10. Executive Summary: Another good, but not great entry in the Discworld series. This one seems to read pretty much stand alone, though I think it would be best to have some knowledge of the series prior to this book.Full ReviewIt's been a few months since my marathon of several of the previous books, and I was in the mood for Mr. Pratchett's humor. I'd been in a bit of a reading slump after my previous book, and hoped this would be a light quick read to break me of that.Unfortunately that wasn't t [...]

    11. Philosophically, this is the richest Discworld novel so far. (I'm reading them in order of publication.) It mounts a delightful critique of tradition and religion. It's not just another tiresome empiricist refutation-by-lack-of-imagination, or even another tiresome denunciation of priestcraft -- although it contains elements of both. It's actually an idealist critique, in the end. Here's a scene from pp. 202-3:Belief is a force. It's a weak force, by comparison with gravity; when it comes to mov [...]

    12. Pyramids is, so far, my favourite Terry Pratchett book.The humour is sublime, and that's why I read him.This takes place on the Discworld, but isn't part of any other series. The characters here don't get to have any more adventures. But that's fine, because their stories are complete. This is one of the true Discworld standalones (I know everyone says that you can read any Discworld book in any order, but that's madness!).What actually happens in this book? An assassin that's taking his final e [...]

    13. (Relectura Mundodisco #7)Tras iniciar varias sagas y presentarnos varios de sus personajes clave en las anteriores entregas, Pratchett nos dejó esta novela independiente ambientada en Djelibeibi (el Egipto del Mundodisco).Al contrario que otras de sus novelas donde predomina la diversión y el caos, aquí Pratchett se pone más filosófico y reflexiona sobre las tradiciones y la importancia de la religión en la sociedad. También cuenta con sus momentos divertidos: desde la presentación del g [...]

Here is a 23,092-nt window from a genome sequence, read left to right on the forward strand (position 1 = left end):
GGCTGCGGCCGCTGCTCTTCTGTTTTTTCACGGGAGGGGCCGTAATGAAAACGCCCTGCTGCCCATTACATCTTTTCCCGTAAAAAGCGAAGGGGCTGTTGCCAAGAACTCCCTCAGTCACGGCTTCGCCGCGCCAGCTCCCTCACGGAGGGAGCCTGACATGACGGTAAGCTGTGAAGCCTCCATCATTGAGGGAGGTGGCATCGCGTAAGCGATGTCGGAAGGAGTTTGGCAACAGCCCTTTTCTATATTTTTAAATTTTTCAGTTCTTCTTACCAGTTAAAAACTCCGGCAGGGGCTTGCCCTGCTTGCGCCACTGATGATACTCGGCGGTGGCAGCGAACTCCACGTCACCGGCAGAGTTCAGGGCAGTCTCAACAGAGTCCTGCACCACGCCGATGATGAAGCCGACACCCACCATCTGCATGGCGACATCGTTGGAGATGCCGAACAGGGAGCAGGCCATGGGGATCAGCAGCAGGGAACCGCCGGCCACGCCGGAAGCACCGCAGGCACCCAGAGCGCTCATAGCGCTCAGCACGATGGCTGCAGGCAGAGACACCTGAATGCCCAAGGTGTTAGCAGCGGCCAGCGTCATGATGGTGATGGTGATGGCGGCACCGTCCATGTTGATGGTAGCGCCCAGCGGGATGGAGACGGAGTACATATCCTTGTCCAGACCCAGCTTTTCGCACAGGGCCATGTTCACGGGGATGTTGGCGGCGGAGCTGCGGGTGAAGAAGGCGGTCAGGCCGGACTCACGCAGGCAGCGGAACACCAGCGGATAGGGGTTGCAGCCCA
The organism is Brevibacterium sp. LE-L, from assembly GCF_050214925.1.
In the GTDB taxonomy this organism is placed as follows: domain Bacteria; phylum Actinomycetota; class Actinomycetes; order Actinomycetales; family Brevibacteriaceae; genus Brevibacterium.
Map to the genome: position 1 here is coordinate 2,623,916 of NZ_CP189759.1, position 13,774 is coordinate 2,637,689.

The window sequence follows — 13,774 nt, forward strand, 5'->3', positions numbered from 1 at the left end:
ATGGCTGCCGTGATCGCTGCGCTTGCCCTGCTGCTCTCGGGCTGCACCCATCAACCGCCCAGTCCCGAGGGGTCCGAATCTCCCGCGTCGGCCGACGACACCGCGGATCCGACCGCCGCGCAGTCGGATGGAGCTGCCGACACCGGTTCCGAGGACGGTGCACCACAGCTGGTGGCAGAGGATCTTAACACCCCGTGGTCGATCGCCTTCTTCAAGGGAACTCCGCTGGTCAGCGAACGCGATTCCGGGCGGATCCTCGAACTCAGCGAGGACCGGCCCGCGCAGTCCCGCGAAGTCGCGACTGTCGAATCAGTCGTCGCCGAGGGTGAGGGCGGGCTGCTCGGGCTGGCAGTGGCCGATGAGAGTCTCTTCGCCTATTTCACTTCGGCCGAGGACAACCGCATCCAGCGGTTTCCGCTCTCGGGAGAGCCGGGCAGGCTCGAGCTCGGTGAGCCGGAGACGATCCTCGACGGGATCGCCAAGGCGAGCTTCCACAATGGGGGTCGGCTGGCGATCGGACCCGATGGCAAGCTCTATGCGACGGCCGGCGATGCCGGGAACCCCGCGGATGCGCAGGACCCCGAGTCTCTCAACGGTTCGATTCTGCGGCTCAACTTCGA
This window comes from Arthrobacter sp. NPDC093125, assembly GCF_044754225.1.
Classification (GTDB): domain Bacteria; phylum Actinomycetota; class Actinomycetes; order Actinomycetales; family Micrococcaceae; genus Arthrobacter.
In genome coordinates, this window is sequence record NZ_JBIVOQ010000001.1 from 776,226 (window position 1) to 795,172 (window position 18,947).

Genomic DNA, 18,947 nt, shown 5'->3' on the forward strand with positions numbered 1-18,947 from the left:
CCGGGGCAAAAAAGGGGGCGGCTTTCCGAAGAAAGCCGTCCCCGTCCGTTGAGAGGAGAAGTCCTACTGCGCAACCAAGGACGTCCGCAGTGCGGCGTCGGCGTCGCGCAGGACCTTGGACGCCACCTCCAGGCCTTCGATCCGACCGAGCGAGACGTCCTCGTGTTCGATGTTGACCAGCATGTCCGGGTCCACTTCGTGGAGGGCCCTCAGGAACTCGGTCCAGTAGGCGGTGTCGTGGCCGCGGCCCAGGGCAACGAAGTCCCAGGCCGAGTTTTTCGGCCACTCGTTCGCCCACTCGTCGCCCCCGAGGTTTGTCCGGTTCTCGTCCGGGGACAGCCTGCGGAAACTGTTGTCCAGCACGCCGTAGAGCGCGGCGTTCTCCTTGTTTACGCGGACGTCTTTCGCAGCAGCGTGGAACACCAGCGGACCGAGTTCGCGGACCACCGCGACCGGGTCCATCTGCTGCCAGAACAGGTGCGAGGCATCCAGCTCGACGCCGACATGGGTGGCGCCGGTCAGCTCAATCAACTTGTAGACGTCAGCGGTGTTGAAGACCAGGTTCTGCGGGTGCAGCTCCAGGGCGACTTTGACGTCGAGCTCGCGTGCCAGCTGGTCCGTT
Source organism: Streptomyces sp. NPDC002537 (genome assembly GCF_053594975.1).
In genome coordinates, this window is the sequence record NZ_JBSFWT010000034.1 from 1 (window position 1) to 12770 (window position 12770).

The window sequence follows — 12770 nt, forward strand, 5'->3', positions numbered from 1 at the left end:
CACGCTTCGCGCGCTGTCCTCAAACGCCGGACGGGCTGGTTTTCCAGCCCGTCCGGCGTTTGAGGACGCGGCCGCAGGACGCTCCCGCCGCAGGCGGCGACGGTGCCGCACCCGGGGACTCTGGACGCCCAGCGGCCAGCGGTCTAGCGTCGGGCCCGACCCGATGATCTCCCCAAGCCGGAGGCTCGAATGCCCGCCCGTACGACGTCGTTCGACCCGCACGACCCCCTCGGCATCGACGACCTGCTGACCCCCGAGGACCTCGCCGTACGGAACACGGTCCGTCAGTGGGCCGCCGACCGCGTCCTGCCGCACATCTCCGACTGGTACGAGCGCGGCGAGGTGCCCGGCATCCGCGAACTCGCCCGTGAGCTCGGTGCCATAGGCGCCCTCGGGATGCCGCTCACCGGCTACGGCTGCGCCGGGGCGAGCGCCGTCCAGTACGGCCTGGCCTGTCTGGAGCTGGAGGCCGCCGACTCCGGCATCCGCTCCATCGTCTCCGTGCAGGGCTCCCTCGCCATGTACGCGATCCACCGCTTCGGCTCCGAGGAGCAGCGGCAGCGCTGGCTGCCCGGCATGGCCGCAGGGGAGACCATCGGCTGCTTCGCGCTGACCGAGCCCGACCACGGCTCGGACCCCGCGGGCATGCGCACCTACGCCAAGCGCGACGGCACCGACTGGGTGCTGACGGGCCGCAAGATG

14. In Pyramids, the seventh book in the Discworld universe and the first in the gods/ancient civilisations subseries, Pratchett tackles ancient Egypt and the pseudoscientific “pyramid power” theory. It tells the story of a young prince-turned-assassin and the strange the country of Djelibeybi (ha!), where pyramids dominate the landscape and the king is believed to be a god. Mummies come to life, deities wreak havoc, time and space are bent beyond all recognition, and Pratchett even manages to s [...]

    15. The name Djelibeybi made me laugh a lot when I realised how it was pronounced. This setting is an entertaining take on Ancient Egypt and its mythology, and religion in general, and the take on assassins is very welcome from Discworld! He has a great way of making fun of and being very realistic about ideas and traditions that manages not to be offensive. His respect and knowledge is as clear as his intelligence and writing genius. Every story is very entertaining, and the way he puts so many dif [...]